macro

Still Life Photography: Beating the Winter Blues

Still Life - Berries

Keep yourself busy, that’s what I say.

Last winter, off my big portrait project, I needed something to keep me entertained during these cold Michigan winter months. I needed a photo project to keep my mind and camera busy, and something that I could do inside.

When Sandhill Crane Vineyards invited me to be their featured artist for May, I felt like I needed to show some fresh work in their gallery. Wine would be fun. But what if I did more than wine still life photos? What if I made it bigger?

It ended up being my big still life project.

A few months back I was invited to speak to the Jackson Civic Art Association about the project. One of the members, Carrie Joers, dug my still life shots. More than liking them, she wanted to paint them, and figured a how-to session on setting up a still life setting would be good for her drawing and painting friends.

Here’s what I told the group in terms of restrictions and things to think about:

  1. Look at good still life paintings and photos to get an idea of what you like. I started with the Dutch masters, and went through to good product photography. Keep an idea board (I used Pinterest).
  2. Get yourself a theme. Doing random stuff is fun, but I found a theme (seasons, with food as the focus) easier to keep myself focused and organized. Pears go with winter, acorns go with fall, and colors matter, etc.
  3. Look for materials and items around the house, and keep texture in mind (the more, the merrier). Figure out what you don’t have on hand, and then go bargain shopping: yard sales, thrift stores, stuff in your parents’ attic, that kind of thing. Fabrics, containers, decorations – all that stuff can be had for cheap. To get the fresh ingredients, I went grocery shopping.
  4. Set up near a window for good light, and make your own backdrop. This was a lot of fun for me: I got to experiment with painting on a canvas, and setting a mood (here’s my simple set up at home).
  5. Experiment and practice. Move stuff around. Try a bunch of shots. Take 50 photographs to find the one killer shot.
  6. Challenge yourself. I went with one camera, one lens – and a 100mm macro lens at that. Set restrictions, stick to your theme, and don’t make it easy.

I’m making my slideshow (with notes) available as a download (PDF), since I can’t give my presentation to you, the reader. It should give you some background, some ideas, and some inspirational crumbs to follow.


Photographer Profile: Jake M (dissonantdays)

Who are you, where are you, and what do you do?

They call me “Jake” on the streets… because… it’s my name. I am located in the Pacific Northwest, which is just about one of the greatest places ever… if you travel around inside of it. I do things. I like to take pictures (surprise!), ride my bike, sleep, sulk, and eat. You know, human stuff. I have a bachelor’s degree in psychology, and work at a hotel… so you know… living this dream.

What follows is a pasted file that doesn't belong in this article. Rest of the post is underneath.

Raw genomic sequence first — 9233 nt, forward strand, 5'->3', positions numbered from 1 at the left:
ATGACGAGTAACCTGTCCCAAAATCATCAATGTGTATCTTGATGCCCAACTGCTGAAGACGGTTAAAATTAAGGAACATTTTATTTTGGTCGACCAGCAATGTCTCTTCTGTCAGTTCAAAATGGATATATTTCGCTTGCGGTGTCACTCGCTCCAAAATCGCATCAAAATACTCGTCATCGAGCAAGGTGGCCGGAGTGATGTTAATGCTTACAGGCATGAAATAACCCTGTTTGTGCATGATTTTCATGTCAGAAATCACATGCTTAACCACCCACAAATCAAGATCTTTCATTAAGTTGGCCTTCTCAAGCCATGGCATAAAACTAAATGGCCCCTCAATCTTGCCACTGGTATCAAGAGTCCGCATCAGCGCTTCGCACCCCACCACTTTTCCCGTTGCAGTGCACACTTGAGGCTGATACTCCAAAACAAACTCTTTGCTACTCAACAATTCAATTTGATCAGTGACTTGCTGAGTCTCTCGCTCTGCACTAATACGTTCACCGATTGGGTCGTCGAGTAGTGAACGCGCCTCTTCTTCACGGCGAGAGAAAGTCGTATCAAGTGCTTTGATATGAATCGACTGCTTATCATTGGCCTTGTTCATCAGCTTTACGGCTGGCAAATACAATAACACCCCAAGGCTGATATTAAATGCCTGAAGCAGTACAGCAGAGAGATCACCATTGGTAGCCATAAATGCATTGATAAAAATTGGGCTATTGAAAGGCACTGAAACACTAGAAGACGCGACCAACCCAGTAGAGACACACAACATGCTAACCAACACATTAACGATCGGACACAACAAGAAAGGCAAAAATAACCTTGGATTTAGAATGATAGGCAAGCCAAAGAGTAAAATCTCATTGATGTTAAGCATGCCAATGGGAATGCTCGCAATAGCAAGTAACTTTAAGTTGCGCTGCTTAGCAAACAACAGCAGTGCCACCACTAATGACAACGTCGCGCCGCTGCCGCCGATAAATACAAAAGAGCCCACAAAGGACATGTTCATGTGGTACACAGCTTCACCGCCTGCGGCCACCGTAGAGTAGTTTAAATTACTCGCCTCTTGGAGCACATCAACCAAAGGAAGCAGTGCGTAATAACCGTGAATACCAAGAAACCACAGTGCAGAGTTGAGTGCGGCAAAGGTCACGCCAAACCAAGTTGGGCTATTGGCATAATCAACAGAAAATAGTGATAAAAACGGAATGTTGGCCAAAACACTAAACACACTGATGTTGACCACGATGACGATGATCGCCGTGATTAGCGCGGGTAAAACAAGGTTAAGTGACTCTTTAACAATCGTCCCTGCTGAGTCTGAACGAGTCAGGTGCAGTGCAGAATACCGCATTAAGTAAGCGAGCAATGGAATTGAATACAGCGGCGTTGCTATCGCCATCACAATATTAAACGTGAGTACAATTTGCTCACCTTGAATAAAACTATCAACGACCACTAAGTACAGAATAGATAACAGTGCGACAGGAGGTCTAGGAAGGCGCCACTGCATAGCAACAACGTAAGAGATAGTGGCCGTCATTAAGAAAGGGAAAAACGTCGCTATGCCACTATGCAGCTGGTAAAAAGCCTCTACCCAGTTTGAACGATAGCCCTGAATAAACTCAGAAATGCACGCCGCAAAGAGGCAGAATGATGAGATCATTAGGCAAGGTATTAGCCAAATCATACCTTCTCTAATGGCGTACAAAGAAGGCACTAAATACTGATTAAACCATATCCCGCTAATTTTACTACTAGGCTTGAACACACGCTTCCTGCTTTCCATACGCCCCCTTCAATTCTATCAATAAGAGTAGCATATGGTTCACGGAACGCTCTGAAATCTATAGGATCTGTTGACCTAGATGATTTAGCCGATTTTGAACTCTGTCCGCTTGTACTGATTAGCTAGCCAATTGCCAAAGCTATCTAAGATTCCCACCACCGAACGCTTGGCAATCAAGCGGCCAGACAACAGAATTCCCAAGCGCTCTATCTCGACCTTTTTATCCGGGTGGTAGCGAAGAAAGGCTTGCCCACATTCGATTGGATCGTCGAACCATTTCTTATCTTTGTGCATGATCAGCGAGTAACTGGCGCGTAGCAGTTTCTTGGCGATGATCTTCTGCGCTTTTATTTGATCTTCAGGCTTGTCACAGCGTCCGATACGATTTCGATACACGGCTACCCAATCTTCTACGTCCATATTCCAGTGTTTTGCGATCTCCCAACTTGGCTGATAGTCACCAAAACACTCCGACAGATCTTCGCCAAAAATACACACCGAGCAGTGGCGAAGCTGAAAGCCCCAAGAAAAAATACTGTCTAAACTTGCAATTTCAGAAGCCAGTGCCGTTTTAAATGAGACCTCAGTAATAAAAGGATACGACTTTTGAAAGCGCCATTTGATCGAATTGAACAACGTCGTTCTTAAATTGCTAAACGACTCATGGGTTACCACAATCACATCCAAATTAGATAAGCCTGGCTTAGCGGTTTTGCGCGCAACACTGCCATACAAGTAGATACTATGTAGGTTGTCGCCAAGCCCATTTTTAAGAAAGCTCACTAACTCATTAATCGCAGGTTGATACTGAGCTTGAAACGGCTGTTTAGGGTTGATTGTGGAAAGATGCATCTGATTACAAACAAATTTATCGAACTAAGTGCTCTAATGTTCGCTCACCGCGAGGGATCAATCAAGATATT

How did you get started in photography?

I was a curious child. My mom used to take a lot of photos of our family with old point-and-shoot cameras, and I would always chew o n them…. or try to eat them or something. Once I became a teenager, I stopped trying to eat cameras, and started using them for their intended purpose. I took a few (film) photography classes at my school, and really enjoyed all the processes involved with taking photos and printing them.

What do you like about your photography?

I don’t really like. I think it’s a little dramatic. I think I’m good at being dramatic with my photos… but do I like that? Ehhhh… The things I like about my photography are the things that people don’t get to see. Photography is and will always be (hopefully) cathartic for me.

A lot of your work focuses on nature, especially at the macro level. I love your sense of depth and layers, and your color work. Where do you get inspiration for your style/ideas?

I tend to be a fairly reserved, quiet, non-confrontational person… and so I suppose photography is my form of therapy/anger management. I feel like I’m venting when I’m rummaging around out in the freezing cold taking pictures. I feel the same when I’m editing my photos. It’s my time to be in control.

What kinds of themes do you explore with your work?

I think most of my themes (for me) are emotional in nature (get it!?). Obviously, nature is a big part of that. I consider myself an environmentalist, so a lot of my photos end up being some kind of dissonant personification of nature reflected off myself. I hope that makes sense.

Any upcoming projects or shoots you’re working on?

My work is kind of inhibiting when it comes to making future plans. I do have plenty of locations I am planning on visiting (with a camera) when I get some time. The Bruneau Dunes and Payette River are certainly within my grasp.

Check out Jake’s Tumblr, and check out his other photography Tumblr, @activeoblivion for more good work.